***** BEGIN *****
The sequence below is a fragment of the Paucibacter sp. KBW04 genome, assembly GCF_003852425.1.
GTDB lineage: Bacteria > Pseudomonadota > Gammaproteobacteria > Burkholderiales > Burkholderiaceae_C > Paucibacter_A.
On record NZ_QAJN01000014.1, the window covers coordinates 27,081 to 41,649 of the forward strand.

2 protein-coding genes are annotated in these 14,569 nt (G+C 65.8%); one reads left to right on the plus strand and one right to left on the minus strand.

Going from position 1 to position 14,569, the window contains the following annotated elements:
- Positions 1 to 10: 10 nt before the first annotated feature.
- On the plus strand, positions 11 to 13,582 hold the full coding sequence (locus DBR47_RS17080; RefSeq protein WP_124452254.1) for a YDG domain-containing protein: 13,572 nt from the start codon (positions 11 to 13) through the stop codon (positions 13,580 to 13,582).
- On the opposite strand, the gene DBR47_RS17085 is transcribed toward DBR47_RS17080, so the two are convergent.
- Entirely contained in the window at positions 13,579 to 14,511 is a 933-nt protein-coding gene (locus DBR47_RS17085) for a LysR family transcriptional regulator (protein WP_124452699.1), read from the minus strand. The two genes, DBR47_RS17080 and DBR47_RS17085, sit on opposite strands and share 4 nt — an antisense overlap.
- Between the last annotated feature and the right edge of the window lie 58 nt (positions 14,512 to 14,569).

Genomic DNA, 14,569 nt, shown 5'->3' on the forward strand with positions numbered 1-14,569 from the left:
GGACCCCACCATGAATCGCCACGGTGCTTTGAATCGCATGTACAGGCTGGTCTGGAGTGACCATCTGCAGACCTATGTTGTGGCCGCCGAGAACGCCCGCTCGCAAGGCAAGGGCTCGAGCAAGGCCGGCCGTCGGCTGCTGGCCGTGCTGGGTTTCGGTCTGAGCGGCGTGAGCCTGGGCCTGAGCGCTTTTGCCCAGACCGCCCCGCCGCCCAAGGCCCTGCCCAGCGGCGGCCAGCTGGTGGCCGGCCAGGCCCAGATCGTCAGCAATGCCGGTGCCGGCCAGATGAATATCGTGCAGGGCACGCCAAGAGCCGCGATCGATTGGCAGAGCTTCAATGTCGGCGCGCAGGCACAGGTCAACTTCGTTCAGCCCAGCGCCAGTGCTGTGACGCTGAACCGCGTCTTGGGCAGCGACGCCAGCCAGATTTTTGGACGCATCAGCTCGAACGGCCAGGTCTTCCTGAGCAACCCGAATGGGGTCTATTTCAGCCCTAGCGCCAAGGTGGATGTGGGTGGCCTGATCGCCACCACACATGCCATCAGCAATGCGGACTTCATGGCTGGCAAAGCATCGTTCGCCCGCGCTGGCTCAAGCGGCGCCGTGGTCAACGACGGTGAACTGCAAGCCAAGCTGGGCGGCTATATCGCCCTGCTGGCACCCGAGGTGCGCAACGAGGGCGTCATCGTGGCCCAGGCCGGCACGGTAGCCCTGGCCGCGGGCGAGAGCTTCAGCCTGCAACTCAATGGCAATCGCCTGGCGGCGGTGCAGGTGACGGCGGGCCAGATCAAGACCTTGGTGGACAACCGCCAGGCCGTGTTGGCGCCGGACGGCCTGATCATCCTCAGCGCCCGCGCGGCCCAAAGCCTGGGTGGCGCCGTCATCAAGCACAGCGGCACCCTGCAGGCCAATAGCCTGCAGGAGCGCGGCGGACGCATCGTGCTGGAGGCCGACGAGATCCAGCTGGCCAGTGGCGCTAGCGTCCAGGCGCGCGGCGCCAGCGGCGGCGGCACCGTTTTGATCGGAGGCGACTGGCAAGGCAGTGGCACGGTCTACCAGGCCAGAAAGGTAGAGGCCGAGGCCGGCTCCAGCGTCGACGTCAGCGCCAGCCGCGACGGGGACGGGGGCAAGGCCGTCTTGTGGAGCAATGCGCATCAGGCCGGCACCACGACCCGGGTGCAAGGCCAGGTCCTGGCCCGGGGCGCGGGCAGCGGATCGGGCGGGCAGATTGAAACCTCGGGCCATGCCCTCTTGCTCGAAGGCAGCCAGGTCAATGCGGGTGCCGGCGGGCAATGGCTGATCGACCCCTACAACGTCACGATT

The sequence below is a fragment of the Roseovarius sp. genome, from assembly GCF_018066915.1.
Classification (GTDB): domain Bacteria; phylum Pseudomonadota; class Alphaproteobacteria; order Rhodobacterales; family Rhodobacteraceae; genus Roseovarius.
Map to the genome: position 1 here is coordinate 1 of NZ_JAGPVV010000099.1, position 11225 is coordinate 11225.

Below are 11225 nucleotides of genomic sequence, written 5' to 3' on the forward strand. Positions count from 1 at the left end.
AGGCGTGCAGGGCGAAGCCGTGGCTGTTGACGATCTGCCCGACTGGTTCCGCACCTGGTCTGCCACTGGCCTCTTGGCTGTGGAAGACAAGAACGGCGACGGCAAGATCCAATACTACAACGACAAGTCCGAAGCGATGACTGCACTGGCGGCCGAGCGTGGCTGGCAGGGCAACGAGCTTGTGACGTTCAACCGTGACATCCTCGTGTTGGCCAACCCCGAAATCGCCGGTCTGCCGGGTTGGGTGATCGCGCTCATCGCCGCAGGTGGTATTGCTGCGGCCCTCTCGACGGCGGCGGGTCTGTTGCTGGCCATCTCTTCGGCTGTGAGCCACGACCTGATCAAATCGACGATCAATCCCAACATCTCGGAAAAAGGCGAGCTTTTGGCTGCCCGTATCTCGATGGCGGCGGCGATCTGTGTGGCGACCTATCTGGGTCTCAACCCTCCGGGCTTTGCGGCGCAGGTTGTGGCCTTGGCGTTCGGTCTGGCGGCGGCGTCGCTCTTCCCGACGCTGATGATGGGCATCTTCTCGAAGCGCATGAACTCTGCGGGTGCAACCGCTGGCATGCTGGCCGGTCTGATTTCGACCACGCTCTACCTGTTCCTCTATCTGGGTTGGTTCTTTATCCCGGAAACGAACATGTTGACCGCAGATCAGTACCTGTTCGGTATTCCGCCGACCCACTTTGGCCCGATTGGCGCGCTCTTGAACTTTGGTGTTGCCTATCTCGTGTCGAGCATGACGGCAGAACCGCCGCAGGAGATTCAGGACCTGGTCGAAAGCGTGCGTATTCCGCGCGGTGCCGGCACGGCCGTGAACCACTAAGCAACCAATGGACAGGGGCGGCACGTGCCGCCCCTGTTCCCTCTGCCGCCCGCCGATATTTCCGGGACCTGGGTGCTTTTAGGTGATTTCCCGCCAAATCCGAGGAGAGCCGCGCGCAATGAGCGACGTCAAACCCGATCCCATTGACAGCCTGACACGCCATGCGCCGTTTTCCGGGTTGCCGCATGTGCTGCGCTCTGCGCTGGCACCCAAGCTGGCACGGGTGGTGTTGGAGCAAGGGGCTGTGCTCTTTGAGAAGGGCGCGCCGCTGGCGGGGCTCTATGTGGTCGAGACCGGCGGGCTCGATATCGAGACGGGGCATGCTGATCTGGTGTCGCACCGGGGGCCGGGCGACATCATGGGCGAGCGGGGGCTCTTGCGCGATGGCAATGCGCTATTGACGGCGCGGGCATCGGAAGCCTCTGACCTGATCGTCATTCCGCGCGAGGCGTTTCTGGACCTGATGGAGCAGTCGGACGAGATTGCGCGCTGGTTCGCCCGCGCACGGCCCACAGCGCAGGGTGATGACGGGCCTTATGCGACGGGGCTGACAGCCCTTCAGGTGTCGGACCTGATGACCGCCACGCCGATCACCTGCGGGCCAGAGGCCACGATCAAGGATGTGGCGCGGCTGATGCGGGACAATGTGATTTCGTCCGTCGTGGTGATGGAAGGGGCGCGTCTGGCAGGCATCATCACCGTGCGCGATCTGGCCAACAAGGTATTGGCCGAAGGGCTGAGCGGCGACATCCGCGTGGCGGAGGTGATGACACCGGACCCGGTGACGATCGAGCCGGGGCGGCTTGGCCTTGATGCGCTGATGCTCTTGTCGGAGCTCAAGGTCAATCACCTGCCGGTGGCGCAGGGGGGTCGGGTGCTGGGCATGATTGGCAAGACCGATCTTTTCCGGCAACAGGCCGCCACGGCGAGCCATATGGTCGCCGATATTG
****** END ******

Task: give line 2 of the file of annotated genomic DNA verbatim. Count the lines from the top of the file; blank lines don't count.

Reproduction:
GTDB lineage: Bacteria > Pseudomonadota > Gammaproteobacteria > Burkholderiales > Burkholderiaceae_C > Paucibacter_A.